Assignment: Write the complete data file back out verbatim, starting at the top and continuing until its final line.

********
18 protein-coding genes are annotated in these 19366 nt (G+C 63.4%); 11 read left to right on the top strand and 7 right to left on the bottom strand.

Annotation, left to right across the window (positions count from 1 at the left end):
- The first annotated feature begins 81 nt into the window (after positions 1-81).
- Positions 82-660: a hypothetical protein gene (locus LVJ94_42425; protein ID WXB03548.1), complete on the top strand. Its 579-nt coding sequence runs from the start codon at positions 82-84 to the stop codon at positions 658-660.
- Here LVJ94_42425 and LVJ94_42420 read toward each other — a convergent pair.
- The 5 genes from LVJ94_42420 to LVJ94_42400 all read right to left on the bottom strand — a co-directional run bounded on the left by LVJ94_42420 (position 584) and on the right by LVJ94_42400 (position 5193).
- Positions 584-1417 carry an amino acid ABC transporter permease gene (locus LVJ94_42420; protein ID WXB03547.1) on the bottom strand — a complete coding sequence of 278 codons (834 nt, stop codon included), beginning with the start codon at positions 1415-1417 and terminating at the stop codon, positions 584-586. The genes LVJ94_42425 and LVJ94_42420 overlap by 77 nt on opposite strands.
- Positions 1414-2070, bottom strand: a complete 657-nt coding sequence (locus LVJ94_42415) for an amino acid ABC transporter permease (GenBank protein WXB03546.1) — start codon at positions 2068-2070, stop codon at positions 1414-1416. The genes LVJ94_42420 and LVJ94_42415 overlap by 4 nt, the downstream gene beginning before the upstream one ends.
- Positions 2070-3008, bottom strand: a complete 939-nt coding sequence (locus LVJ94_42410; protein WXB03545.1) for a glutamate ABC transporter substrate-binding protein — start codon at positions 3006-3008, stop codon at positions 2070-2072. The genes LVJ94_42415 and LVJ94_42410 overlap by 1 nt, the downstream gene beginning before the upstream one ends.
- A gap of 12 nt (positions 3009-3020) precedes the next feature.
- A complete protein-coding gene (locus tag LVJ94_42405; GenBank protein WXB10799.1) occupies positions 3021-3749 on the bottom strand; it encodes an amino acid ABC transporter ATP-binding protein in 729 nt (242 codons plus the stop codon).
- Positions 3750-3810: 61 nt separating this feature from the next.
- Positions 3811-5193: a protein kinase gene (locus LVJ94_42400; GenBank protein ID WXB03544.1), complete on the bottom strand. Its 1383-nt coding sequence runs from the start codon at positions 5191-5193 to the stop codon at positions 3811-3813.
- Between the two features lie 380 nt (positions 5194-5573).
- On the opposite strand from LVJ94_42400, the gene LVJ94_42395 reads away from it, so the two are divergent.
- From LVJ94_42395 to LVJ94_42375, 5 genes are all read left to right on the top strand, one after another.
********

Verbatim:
18 protein-coding genes are annotated in these 19366 nt (G+C 63.4%); 11 read left to right on the top strand and 7 right to left on the bottom strand.

Annotation, left to right across the window (positions count from 1 at the left end):
- The first annotated feature begins 81 nt into the window (after positions 1-81).
- Positions 82-660: a hypothetical protein gene (locus LVJ94_42425; protein ID WXB03548.1), complete on the top strand. Its 579-nt coding sequence runs from the start codon at positions 82-84 to the stop codon at positions 658-660.
- Here LVJ94_42425 and LVJ94_42420 read toward each other — a convergent pair.
- The 5 genes from LVJ94_42420 to LVJ94_42400 all read right to left on the bottom strand — a co-directional run bounded on the left by LVJ94_42420 (position 584) and on the right by LVJ94_42400 (position 5193).
- Positions 584-1417 carry an amino acid ABC transporter permease gene (locus LVJ94_42420; protein ID WXB03547.1) on the bottom strand — a complete coding sequence of 278 codons (834 nt, stop codon included), beginning with the start codon at positions 1415-1417 and terminating at the stop codon, positions 584-586. The genes LVJ94_42425 and LVJ94_42420 overlap by 77 nt on opposite strands.
- Positions 1414-2070, bottom strand: a complete 657-nt coding sequence (locus LVJ94_42415) for an amino acid ABC transporter permease (GenBank protein WXB03546.1) — start codon at positions 2068-2070, stop codon at positions 1414-1416. The genes LVJ94_42420 and LVJ94_42415 overlap by 4 nt, the downstream gene beginning before the upstream one ends.
- Positions 2070-3008, bottom strand: a complete 939-nt coding sequence (locus LVJ94_42410; protein WXB03545.1) for a glutamate ABC transporter substrate-binding protein — start codon at positions 3006-3008, stop codon at positions 2070-2072. The genes LVJ94_42415 and LVJ94_42410 overlap by 1 nt, the downstream gene beginning before the upstream one ends.
- A gap of 12 nt (positions 3009-3020) precedes the next feature.
- A complete protein-coding gene (locus tag LVJ94_42405; GenBank protein WXB10799.1) occupies positions 3021-3749 on the bottom strand; it encodes an amino acid ABC transporter ATP-binding protein in 729 nt (242 codons plus the stop codon).
- Positions 3750-3810: 61 nt separating this feature from the next.
- Positions 3811-5193: a protein kinase gene (locus LVJ94_42400; GenBank protein ID WXB03544.1), complete on the bottom strand. Its 1383-nt coding sequence runs from the start codon at positions 5191-5193 to the stop codon at positions 3811-3813.
- Between the two features lie 380 nt (positions 5194-5573).
- On the opposite strand from LVJ94_42400, the gene LVJ94_42395 reads away from it, so the two are divergent.
- From LVJ94_42395 to LVJ94_42375, 5 genes are all read left to right on the top strand, one after another.